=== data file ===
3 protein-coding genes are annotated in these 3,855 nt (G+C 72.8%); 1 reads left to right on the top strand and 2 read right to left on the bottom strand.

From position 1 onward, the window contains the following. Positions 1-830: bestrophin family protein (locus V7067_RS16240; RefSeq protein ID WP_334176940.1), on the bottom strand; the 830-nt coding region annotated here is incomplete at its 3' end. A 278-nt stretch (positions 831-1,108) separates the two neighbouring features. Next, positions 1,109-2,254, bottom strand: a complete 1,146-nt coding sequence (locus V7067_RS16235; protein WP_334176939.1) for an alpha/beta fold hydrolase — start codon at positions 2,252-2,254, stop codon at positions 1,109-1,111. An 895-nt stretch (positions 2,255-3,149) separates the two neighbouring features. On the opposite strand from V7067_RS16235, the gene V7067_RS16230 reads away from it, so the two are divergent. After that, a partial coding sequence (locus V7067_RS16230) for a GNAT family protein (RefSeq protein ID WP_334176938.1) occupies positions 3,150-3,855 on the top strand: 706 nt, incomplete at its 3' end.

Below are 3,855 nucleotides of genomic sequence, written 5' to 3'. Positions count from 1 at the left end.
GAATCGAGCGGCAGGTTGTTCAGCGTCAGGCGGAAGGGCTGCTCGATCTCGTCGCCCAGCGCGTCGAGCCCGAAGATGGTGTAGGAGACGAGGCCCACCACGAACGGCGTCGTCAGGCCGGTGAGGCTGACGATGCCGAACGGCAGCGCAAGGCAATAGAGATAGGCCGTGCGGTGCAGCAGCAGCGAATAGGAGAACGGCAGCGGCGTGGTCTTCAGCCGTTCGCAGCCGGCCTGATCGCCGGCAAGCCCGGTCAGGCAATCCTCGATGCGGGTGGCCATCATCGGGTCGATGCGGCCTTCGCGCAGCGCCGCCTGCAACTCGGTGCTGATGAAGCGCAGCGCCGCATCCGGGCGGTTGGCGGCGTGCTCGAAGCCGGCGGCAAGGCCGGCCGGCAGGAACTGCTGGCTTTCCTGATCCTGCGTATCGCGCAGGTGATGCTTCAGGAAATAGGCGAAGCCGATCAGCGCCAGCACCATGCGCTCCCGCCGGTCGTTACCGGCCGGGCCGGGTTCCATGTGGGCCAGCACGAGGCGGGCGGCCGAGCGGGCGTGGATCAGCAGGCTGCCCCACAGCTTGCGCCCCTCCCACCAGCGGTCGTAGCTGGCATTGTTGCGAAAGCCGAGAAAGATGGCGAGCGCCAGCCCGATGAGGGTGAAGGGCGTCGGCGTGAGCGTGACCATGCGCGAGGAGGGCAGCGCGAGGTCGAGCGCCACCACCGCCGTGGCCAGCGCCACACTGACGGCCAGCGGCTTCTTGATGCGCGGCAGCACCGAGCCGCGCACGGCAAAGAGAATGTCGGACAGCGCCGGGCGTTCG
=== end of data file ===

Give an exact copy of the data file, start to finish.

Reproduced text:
3 protein-coding genes are annotated in these 3,855 nt (G+C 72.8%); 1 reads left to right on the top strand and 2 read right to left on the bottom strand.

From position 1 onward, the window contains the following. Positions 1-830: bestrophin family protein (locus V7067_RS16240; RefSeq protein ID WP_334176940.1), on the bottom strand; the 830-nt coding region annotated here is incomplete at its 3' end. A 278-nt stretch (positions 831-1,108) separates the two neighbouring features. Next, positions 1,109-2,254, bottom strand: a complete 1,146-nt coding sequence (locus V7067_RS16235; protein WP_334176939.1) for an alpha/beta fold hydrolase — start codon at positions 2,252-2,254, stop codon at positions 1,109-1,111. An 895-nt stretch (positions 2,255-3,149) separates the two neighbouring features. On the opposite strand from V7067_RS16235, the gene V7067_RS16230 reads away from it, so the two are divergent. After that, a partial coding sequence (locus V7067_RS16230) for a GNAT family protein (RefSeq protein ID WP_334176938.1) occupies positions 3,150-3,855 on the top strand: 706 nt, incomplete at its 3' end.

Below are 3,855 nucleotides of genomic sequence, written 5' to 3'. Positions count from 1 at the left end.
GAATCGAGCGGCAGGTTGTTCAGCGTCAGGCGGAAGGGCTGCTCGATCTCGTCGCCCAGCGCGTCGAGCCCGAAGATGGTGTAGGAGACGAGGCCCACCACGAACGGCGTCGTCAGGCCGGTGAGGCTGACGATGCCGAACGGCAGCGCAAGGCAATAGAGATAGGCCGTGCGGTGCAGCAGCAGCGAATAGGAGAACGGCAGCGGCGTGGTCTTCAGCCGTTCGCAGCCGGCCTGATCGCCGGCAAGCCCGGTCAGGCAATCCTCGATGCGGGTGGCCATCATCGGGTCGATGCGGCCTTCGCGCAGCGCCGCCTGCAACTCGGTGCTGATGAAGCGCAGCGCCGCATCCGGGCGGTTGGCGGCGTGCTCGAAGCCGGCGGCAAGGCCGGCCGGCAGGAACTGCTGGCTTTCCTGATCCTGCGTATCGCGCAGGTGATGCTTCAGGAAATAGGCGAAGCCGATCAGCGCCAGCACCATGCGCTCCCGCCGGTCGTTACCGGCCGGGCCGGGTTCCATGTGGGCCAGCACGAGGCGGGCGGCCGAGCGGGCGTGGATCAGCAGGCTGCCCCACAGCTTGCGCCCCTCCCACCAGCGGTCGTAGCTGGCATTGTTGCGAAAGCCGAGAAAGATGGCGAGCGCCAGCCCGATGAGGGTGAAGGGCGTCGGCGTGAGCGTGACCATGCGCGAGGAGGGCAGCGCGAGGTCGAGCGCCACCACCGCCGTGGCCAGCGCCACACTGACGGCCAGCGGCTTCTTGATGCGCGGCAGCACCGAGCCGCGCACGGCAAAGAGAATGTCGGACAGCGCCGGGCGTTCG